The Soviet Union cultured these white worms at a large scale to feed Sturgeon fish cultures, because white worms were easy to cultivate and cheap to house and maintain.

White worms are actually large enough to feed adult betta fish and are probably most suited for the juvenile betta fish rather than newly hatched fish.

White worms tend to be safer for your fish than feeding aquatic worms like bloodworms and black worms, which are prone to parasites.

White worms are highly nutritious, being 49%-69% protein, 10%-27% lipids, and 5%-8% ash.

How to Culture White Worms

In general, you want moist, but not wet, substrate for your white worm culture and a room temperature between 60 F and 75 F.

You will need:

1) A Container

A plastic box the size of a shoebox works well for white worms.

The translucent plastic will allow you to keep an eye on your white worm colony.

Some aquarists prefer to culture white worms in a wooden box.

The downside is you won’t be able to see your white worm culture without digging them up, but the benefit is that the wood will absorb excess moisture that plastic containers cannot.

White worms prefer cooler temperatures but they do fine at room temperature in many areas.

I find that white worms thrive best below 70 degrees Fahrenheit but seem be fine up to around 78 degrees Fahrenheit.

2) Substrate

Both potting soil and coconut fiber substrate work well for white worms.

White worms prefer moist substrate but not soaking wet.

A few squirts from a spray bottle every week or two is adequate moisture.

The video below also provides a helpful explanation of how to culture white worms:

Feeding White Worms

White worms will eat almost anything you have laying around in your kitchen; coffee grounds, stale bread, and cat food all make excellent white worm food.

Avoid feeding meat products to your white worms as meat tends to attract flies and produces nasty smells while decomposing.

My favorite food for white worms is dry cat food.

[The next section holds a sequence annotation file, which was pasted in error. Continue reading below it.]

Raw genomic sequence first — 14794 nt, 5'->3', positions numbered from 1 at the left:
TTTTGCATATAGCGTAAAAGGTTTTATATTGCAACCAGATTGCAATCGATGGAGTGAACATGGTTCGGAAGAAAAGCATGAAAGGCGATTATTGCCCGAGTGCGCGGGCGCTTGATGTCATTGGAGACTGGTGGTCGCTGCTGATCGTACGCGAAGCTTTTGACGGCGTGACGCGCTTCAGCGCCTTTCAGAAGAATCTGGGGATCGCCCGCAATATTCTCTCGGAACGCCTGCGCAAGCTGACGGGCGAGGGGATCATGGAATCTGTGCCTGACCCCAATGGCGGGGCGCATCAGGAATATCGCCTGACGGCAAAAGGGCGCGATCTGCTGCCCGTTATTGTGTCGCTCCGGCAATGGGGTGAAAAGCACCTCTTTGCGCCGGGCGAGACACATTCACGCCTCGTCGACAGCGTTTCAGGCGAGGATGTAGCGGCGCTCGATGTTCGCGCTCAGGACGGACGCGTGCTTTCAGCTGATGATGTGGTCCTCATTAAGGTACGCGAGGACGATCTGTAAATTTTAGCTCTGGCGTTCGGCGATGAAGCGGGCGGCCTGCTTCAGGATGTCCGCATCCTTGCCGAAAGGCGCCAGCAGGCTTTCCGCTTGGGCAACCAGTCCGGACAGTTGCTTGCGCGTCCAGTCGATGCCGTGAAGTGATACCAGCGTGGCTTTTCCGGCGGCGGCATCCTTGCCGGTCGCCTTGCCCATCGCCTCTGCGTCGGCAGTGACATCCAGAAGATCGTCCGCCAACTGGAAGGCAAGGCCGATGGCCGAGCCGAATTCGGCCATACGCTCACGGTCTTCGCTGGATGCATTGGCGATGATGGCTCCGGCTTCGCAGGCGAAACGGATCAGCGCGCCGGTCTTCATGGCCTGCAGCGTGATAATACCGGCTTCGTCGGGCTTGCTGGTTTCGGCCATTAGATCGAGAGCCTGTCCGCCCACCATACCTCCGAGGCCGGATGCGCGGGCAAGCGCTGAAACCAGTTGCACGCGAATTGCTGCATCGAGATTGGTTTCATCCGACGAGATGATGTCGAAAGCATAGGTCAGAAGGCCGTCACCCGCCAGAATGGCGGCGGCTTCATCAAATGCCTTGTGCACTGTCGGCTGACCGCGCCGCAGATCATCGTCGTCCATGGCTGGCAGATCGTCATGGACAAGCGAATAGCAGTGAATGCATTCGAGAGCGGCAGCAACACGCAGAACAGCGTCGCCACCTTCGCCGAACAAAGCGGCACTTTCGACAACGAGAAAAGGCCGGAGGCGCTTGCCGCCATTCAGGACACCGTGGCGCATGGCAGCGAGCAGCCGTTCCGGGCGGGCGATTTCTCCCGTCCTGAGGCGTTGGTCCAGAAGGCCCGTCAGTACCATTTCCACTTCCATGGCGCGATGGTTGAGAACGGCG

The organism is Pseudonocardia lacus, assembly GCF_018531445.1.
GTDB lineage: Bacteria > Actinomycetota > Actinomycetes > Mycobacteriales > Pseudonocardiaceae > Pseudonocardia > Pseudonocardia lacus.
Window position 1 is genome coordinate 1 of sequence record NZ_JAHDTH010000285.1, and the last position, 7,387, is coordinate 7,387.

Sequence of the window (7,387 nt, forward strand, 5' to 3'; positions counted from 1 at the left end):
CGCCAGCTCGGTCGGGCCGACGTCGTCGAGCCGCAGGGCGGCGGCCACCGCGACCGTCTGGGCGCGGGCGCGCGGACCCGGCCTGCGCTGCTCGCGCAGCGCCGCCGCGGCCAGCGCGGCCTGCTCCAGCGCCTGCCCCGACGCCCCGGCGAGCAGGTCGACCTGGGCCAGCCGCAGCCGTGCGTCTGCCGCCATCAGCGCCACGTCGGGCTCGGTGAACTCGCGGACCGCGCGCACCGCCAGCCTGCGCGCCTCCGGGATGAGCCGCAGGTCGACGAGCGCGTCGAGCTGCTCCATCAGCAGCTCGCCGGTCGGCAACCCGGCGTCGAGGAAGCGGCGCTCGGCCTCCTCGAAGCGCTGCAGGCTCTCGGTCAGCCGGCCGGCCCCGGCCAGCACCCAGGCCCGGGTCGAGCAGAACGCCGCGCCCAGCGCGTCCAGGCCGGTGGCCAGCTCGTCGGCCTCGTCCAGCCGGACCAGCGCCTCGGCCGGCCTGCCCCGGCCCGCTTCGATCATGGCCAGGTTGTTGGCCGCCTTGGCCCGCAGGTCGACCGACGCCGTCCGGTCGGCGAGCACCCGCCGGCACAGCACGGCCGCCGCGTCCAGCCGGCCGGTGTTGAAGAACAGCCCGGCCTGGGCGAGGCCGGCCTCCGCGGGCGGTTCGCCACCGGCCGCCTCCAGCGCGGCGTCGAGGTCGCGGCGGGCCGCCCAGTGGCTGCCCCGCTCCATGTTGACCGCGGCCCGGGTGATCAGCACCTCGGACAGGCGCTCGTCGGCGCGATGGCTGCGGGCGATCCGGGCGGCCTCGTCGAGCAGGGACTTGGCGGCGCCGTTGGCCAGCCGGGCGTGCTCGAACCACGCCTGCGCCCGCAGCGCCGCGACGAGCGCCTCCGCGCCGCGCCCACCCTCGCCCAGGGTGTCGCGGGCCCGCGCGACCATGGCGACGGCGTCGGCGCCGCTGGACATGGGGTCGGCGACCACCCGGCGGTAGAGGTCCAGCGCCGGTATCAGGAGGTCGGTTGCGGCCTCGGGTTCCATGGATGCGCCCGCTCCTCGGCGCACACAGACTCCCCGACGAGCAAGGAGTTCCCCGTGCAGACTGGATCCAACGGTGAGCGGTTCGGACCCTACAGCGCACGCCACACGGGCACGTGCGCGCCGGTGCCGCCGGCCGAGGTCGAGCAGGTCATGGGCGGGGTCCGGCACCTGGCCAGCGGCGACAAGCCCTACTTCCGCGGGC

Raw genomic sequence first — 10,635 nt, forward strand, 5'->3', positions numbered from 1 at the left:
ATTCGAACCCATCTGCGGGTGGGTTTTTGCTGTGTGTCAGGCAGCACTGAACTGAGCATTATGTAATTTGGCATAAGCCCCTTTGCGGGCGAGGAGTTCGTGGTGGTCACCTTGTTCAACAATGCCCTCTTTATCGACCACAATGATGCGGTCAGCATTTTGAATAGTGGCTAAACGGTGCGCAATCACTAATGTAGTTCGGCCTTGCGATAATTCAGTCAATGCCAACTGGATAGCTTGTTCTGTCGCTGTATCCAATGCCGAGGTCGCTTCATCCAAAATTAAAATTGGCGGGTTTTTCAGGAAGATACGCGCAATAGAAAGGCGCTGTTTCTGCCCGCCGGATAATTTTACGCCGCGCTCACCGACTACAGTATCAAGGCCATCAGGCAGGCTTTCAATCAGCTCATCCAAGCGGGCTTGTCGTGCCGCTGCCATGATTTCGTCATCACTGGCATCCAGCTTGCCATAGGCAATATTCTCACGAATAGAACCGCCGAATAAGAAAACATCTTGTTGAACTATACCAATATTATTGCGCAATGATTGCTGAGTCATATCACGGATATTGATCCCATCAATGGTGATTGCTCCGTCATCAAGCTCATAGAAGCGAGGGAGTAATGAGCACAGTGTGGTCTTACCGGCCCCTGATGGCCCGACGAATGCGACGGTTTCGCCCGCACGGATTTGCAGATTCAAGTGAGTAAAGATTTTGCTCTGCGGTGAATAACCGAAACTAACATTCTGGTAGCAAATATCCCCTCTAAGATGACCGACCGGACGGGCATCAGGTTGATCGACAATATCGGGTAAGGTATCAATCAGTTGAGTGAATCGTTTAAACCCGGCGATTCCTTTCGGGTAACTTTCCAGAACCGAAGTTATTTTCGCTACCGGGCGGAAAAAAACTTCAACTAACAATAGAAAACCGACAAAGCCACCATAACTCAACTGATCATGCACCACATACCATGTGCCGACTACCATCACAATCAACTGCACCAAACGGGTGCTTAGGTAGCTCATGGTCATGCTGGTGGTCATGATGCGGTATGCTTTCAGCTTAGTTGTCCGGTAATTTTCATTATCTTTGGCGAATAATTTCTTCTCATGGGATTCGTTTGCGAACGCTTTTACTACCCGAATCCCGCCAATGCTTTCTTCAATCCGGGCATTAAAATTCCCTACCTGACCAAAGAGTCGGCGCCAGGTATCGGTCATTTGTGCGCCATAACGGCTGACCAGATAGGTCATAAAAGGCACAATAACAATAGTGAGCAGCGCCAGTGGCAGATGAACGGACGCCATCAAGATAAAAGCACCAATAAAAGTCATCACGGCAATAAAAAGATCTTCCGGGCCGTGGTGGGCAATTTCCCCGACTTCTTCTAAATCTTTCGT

Simply put a piece or two— depending on the size of your white worm culture— into the container and monitor how quickly the food disappears.

If the food becomes covered in mold, remove it and feed less. You want to find the amount of food your white worms can consume in a week without mold taking over.

Healthy White Worm Culture

Healthy white worms live about 8-9 months and produce over a thousands eggs during their lifespan.

Once your white worm culture becomes a dense mass of worms, you will want to harvest the excess worms or create an additional culture to maintain optimal conditions for your worms.

Harvesting White Worms

Use a pair of tweezers to pick up a juicy white worm and then dip it in a bowl of water to remove any debris.

Then drop the worm into your aquarium and watch your fish go crazy.

White worms can also be removed with your finger and dropped into your tank.

Conclusion

Having a ready supply of live food for fish fry is essential if you plan to breed aquarium fish.

Vinegar eels, walter worms, and baby brine shrimp are ideal starter foods for betta fish fry.

Out of the three live foods mentioned above, white worms are perhaps the most versatile because they can be fed to a variety of fish at different life stages, including adult betta fish.

Culturing live foods for aquarium fish is easier than you think, and provides a cheap and quick supply of nutritious food for you fish.

As always, stay zen aquarists.